|I met a bummer the other night: Haven’t we all?|
I’ve discussed how Mose moved from being an actual person, Mose Humphreys, to a comic stage character, generally starring Frank Chanfrau, to being a punchy Bowery hero in Ned Buntlin’e dime novels. But Mose also became the hero of song — or, if not the hero, at least a stock character.
In the 1800s, before the dawn of recorded sound, Americans were ravenous for sheet music. Americans were as ravenous for musical novelty then as they are now, and pretty much any trend that became popular would then be flogged to death with odes, imitations, rip-offs, sequels, answer songs, and the like. Again, how like today.
So it’s no surprise that when Mose became a star of the stage, he also became the star of song. Mose of them seem to have originated from a printer called Andrews, who was located at 38 Chatham Street in New York, which isn’t much of a surprise, as that puts the publisher just a few blocks from the Chatham Street Theatre, where the Mose plays debuted. They seemed to be quite interested in the subject of events arounf the Bowery, as they published a broadsheet titled “Dead Rabbits’ fight with the Bowery Boys, New York July 4th 1857” — it’s the one you’ll find whenever you research the Dead Rabbits, that goes:
Like wild dogs they did fight, this Fourth of July night,
Of course they laid their plans accordin’;
Some were wounded and some killed, and lots of blood spill’d,
In the fight on the other side of Jordan.
The songs are not dated, but from the Dead Rabbits song, they seem to have been most active a little after the debut of “A Glance at New York,” although, as you will see, the character Mose, and all his compatriots, and the various catchphrases from the play, are still very much in use. There is, as an example, the song “Old Mose Song,” which is credited to William A. Wray, the “celebrated banjoist,” and performed to the tune of “Oh, Susanna.” William A. Wray was a minstrel performer, and a member of Campbell Minstrels, but this song is pure Bowery Boy fireman:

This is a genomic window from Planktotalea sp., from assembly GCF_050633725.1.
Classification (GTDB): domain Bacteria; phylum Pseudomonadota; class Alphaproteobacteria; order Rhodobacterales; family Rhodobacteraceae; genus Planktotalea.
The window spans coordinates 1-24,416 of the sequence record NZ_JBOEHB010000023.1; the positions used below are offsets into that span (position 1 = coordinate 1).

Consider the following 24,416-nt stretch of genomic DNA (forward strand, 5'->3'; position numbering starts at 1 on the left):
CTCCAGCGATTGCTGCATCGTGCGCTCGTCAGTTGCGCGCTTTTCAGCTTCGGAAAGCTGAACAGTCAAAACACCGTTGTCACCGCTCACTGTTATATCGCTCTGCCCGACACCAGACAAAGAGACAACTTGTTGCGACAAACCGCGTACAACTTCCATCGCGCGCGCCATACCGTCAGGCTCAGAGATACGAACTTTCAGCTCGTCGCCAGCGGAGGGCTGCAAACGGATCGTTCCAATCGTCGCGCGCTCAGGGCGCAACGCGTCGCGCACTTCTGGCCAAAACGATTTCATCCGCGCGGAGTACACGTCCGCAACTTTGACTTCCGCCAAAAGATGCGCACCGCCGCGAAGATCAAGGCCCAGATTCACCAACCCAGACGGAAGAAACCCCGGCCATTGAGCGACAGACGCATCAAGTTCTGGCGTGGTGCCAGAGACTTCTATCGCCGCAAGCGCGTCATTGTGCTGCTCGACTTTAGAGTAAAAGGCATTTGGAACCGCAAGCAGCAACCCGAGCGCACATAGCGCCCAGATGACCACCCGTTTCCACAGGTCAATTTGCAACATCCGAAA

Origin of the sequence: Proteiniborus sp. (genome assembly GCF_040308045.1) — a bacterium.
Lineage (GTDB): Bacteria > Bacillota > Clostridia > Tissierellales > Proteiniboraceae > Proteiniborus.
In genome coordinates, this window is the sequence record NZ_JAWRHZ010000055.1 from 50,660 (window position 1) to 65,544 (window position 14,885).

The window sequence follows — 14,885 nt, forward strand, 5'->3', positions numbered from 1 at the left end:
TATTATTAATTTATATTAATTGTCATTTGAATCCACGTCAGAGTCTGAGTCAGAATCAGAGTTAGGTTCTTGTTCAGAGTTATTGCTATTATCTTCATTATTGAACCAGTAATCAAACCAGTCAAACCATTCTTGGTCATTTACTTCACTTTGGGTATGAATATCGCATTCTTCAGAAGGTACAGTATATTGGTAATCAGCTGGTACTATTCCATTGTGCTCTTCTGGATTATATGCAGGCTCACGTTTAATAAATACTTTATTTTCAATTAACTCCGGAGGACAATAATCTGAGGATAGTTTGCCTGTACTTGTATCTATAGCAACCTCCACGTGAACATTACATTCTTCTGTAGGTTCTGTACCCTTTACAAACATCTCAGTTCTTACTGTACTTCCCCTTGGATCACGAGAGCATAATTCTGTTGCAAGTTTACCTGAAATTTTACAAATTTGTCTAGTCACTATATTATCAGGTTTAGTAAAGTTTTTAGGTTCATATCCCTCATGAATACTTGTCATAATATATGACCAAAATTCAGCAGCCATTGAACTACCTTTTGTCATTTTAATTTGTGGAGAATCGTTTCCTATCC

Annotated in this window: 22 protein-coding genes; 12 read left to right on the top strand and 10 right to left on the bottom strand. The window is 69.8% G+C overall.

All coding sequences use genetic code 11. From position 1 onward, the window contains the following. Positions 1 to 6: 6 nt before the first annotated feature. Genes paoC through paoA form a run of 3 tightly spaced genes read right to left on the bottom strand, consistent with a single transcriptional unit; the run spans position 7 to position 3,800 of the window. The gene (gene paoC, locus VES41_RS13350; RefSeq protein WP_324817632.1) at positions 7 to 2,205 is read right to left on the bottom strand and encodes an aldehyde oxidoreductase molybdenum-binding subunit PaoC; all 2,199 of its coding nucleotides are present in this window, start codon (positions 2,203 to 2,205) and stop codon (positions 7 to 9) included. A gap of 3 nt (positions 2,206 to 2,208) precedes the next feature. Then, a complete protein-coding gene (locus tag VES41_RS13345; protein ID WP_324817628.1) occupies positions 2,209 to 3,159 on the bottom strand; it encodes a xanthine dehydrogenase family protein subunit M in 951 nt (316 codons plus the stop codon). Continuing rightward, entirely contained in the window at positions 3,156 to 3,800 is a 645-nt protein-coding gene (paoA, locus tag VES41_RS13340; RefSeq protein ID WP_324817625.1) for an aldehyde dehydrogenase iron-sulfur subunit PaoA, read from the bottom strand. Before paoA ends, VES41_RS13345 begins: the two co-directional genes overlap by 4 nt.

OLD MOSE SONG
I’m down on running with der old machine,
As sure as my name is Mose,
I’m down on the Corporation,
Cause they won’t give us any hose:
Bill Sykesy’s got his “puttey’s” on,
And bound to sail with Sal,
But Sal’s no business with my Lize–
Ain’t she a gallus gal.
Oh, ain’t I gallus,
And gose it good and strong,
If any of you think you can take me down,
Why don’t you come along.
If any of the hounds insult my Lize,
You can take and bet a pile,
I’ll lay for the loafing old foo-foo,
And have a fight or spile:
You had ought to see her swing herself
When she goes out a-walking,
She wears her hat so gallus–
What! there ain’t no use a talking.
I met a bummer the other night,
Standing on our hose,
Says he, “I ain’t afraid of you,
Although your name is Mose:”
I hauled right off and gave him one,
That raised a mighty fuss —
I’m down on all outsiders,
And I’m bound to raise a muss.
I took my Lize to the Bowery last night,
And a mighty swell we cut,
Some loafer in the pit sung out,
“Say, Sykesy, take de butt!”
I turned right round to see who he was,
But I couldn’t tell who was who,
But Lize said twas Butcher Bill,
And I lammed that old foo-foo.
Butcher Bill is presumably William Poole, the original Bill the Butcher, who was also called Butcher Bill. William Poole had engaged in some very public acts of mayhem in the 1850s before being shot to death in 1855, which means that this song manages to have Mose the fireboy, who was one of the inspiration for William “Bill the Butcher” in the film “Gangs of New York,” battle William Poole, the other inspiration. Additionally, the song is sung from the point of view of Mose the fireboy, and in the last verse he seems entirely aware that he is a character in a play — he actually beats the tar out of Butcher Bill because the man cries out one of his lines of dialogue from the audience.
It’s enough to make your head swim. And to think that we believe we invented postmodernism.
There’s also a dance called “Lize and Jakey Polka,” credited to “One of the B’hoys” and “dedicated to Mose, Syksey & Dutchy” and including an image of Mose and Lize dancing together at the top of the page.
|The publisher is E.R. Johnston & Co., Peoples Music Store, from 1848, jumping on a trend.|